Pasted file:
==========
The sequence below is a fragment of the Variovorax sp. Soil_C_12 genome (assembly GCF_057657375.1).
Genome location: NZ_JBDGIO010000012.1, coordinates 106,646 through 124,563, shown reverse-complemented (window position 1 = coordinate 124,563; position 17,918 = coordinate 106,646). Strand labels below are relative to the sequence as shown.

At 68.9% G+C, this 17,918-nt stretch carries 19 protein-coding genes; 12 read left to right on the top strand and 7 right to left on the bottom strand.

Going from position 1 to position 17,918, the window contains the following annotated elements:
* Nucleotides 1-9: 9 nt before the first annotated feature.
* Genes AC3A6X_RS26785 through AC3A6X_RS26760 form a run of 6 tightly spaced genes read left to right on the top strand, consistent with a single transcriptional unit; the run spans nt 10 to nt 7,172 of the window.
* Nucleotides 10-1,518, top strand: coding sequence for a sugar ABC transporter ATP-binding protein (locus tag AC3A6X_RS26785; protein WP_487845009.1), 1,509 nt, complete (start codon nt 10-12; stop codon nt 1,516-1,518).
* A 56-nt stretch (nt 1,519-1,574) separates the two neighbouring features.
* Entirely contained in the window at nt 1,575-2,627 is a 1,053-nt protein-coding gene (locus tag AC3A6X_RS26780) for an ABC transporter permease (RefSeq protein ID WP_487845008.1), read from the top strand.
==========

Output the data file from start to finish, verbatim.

The sequence below is a fragment of the Variovorax sp. Soil_C_12 genome (assembly GCF_057657375.1).
Genome location: NZ_JBDGIO010000012.1, coordinates 106,646 through 124,563, shown reverse-complemented (window position 1 = coordinate 124,563; position 17,918 = coordinate 106,646). Strand labels below are relative to the sequence as shown.

At 68.9% G+C, this 17,918-nt stretch carries 19 protein-coding genes; 12 read left to right on the top strand and 7 right to left on the bottom strand.

Going from position 1 to position 17,918, the window contains the following annotated elements:
* Nucleotides 1-9: 9 nt before the first annotated feature.
* Genes AC3A6X_RS26785 through AC3A6X_RS26760 form a run of 6 tightly spaced genes read left to right on the top strand, consistent with a single transcriptional unit; the run spans nt 10 to nt 7,172 of the window.
* Nucleotides 10-1,518, top strand: coding sequence for a sugar ABC transporter ATP-binding protein (locus tag AC3A6X_RS26785; protein WP_487845009.1), 1,509 nt, complete (start codon nt 10-12; stop codon nt 1,516-1,518).
* A 56-nt stretch (nt 1,519-1,574) separates the two neighbouring features.
* Entirely contained in the window at nt 1,575-2,627 is a 1,053-nt protein-coding gene (locus tag AC3A6X_RS26780) for an ABC transporter permease (RefSeq protein ID WP_487845008.1), read from the top strand.